The freelancer’s paycheck

I never came across so many people who didn’t know what freelancing meant until I leapt full-time into editing. Even the people who handle my student loans had no idea what I was talking about. After I explained that I’m an editorial consultant, a freelancer, and that most of my clients pay me through Paypal, there was a long uncomfortable silence.

“No, like I just said,” I tried to explain, “I don’t get many paychecks, and all I have is my bank statements, because they’re personal checks and they don’t have stubs. Most of my clients pay me through Paypal. I could send over my Paypal statements.”

“Um, uh, um . . . let me . . . put you on hold while I . . . get the . . . uh, figure this out.” When he came back he said, “So you’re . . . mostly self-employed?”

“No. I am completely, totally self-employed.”

He didn’t seem to get that.

Despite the stares of confusion I receive whenever I have to explain what I do, I am really enjoying my job.

The biggest hurdle to overcome if you’d like to be a freelancer, or a consultant working entirely for yourself, is the fear of where your next paycheck is coming from. The student-loan man seemed shocked when I told him I had no idea where my next check was coming from.

“Do you get paid weekly, bi-weekly?”

“No,” I said again. “I never know when I’m going to get paid.”

I wasn’t going to go into the logistics of how my clients pay me or when; I was already fairly annoyed by that point.

I grew up in terror of money, or rather, of not having any. My mother was always worried we wouldn’t be able to pay the bills, so this constant worry rubbed off on me. It has taken an incredible amount of will-power to train myself to not worry so much; I try to counter these frantic thoughts with the mantra, I will have more than enough, I will be successful. So far, it’s working. But over the last few days, my will-power has crumbled, and I opened up the carefully labeled jar I’d placed on the dark shelf of my mind: Fear.

A good friend of mine, author of the memoir The Journey of a Motherless Child, wisely said, “Don’t water your weeds.” I have to focus on the positive and keep my goals in mind.

Something always triggers the terror; this time it was an off-handed comment someone made.

“Don’t ever get married, as long as you don’t get married, the government can’t come after your spouse for your student loans.”

Aaaaannd, queue onslaught of carefully tucked away terrors.

I don’t think I could do this job as well if I spent the majority of the time worrying about money.

This week, I face up to that fear and let it go.

If you love that weekly paycheck from your employer, and you’re afraid to give up that security, it’s possible freelancing isn’t for you.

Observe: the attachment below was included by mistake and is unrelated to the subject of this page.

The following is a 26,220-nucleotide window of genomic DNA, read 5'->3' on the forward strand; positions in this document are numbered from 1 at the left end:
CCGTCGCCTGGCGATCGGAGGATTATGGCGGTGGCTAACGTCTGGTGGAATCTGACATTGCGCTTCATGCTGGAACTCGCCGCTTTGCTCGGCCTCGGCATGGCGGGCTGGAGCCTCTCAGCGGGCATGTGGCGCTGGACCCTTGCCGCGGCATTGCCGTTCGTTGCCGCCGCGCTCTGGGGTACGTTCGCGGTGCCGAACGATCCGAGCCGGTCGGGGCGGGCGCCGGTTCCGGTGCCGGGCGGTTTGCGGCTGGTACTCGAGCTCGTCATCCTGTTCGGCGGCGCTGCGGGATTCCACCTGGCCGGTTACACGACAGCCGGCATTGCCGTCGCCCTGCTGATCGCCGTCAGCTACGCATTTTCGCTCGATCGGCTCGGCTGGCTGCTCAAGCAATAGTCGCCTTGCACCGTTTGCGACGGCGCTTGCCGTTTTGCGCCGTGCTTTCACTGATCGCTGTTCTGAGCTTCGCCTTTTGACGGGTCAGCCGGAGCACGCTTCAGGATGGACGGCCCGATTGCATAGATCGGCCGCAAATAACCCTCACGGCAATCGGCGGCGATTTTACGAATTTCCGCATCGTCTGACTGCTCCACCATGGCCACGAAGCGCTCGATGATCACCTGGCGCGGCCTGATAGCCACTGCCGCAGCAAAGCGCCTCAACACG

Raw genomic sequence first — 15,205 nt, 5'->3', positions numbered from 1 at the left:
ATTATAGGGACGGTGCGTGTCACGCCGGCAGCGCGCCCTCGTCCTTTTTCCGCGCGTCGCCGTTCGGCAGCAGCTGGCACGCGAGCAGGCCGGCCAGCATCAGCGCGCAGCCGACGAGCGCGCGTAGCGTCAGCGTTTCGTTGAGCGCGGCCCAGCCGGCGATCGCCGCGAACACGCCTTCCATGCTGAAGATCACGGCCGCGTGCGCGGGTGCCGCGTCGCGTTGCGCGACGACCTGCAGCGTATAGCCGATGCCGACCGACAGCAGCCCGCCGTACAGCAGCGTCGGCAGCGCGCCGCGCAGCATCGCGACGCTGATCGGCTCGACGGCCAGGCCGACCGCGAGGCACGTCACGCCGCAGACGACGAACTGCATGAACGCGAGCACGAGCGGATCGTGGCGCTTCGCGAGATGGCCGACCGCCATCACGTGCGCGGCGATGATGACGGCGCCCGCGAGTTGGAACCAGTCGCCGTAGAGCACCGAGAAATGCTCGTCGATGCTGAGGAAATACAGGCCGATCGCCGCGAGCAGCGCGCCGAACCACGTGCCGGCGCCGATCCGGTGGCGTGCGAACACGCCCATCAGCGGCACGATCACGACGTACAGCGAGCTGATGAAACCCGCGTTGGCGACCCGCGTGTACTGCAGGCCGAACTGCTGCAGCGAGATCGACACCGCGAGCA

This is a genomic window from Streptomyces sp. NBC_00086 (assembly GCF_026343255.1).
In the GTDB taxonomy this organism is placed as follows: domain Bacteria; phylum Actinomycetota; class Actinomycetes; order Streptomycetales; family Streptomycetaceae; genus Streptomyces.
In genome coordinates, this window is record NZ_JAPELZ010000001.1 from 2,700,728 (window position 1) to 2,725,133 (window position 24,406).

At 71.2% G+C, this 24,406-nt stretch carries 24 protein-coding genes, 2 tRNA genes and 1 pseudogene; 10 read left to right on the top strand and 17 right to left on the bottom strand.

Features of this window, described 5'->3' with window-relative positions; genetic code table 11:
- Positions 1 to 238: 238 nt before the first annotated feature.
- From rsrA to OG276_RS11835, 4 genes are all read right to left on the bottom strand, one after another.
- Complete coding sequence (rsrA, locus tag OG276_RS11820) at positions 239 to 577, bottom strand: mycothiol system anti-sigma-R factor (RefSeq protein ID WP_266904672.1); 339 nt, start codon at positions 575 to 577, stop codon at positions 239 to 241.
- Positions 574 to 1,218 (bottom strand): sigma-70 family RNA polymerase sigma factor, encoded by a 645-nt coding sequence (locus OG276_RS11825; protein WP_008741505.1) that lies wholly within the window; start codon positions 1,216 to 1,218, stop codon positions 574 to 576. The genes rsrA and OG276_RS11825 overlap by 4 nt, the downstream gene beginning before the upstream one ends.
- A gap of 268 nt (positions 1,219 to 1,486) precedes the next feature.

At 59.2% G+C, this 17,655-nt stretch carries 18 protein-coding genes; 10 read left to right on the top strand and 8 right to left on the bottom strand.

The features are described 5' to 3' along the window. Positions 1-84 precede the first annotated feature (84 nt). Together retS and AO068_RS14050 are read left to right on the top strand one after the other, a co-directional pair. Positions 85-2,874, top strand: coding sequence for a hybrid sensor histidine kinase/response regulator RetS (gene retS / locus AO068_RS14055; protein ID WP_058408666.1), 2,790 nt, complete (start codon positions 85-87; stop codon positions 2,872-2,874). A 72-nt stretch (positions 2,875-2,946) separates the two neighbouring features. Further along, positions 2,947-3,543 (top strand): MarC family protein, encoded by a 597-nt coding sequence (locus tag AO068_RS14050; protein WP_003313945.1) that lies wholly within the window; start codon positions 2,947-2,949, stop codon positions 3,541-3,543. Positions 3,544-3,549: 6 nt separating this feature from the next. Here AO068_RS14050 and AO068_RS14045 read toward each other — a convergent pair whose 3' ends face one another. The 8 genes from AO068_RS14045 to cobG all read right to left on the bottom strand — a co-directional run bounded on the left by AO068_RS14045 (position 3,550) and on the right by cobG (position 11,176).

But, it is for me. Oh, is it ever.

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4 thoughts on “The freelancer’s paycheck

  1. Thanks for this, Rosa. It makes me feel better to know that I’m not alone in this fear! I, too, grew up in a constant state of fear about money, which has continued to this day. Yet, I have also gone freelance because I love the work of editing. I work daily to live “one day at a time” and try to use positive self-talk to tell myself I am good at what I do, I will be successful, and I will be able to pay my bills. It’s hard work! I keep my eye out for in-house jobs, as the fear can get overwhelming — I’m still not sure if freelance is right for me! But I knew it was something I would regret not trying. So here I am. Good luck to you, and keep believing in yourself!

    • Thanks for commenting, Kara. You’re definitely not alone! I think the first few months are going to be the hardest, and it’ll never be easy, but now that I’ve had a taste of not having to answer to a boss, and do my own thing, I don’t think I’ll ever want anything else. Good luck to you!

  2. Who would have thought however many years ago (I can almost say decades…) when we first became penpals that we would both end up totally self-employed freelancers? I understand allll of this more than anyone. I bet you that. Three cheers for us, because it’s not easy…but it certainly can be worth it!

    • Traci, I didn’t realize that you were also completely self-employed! You rock. No wonder we’re friends. I guess we were meant to be penpals. The universe said, “Hey, both these girls are nutty enough to be freelancers, I think I shall make them penpals!” 😉

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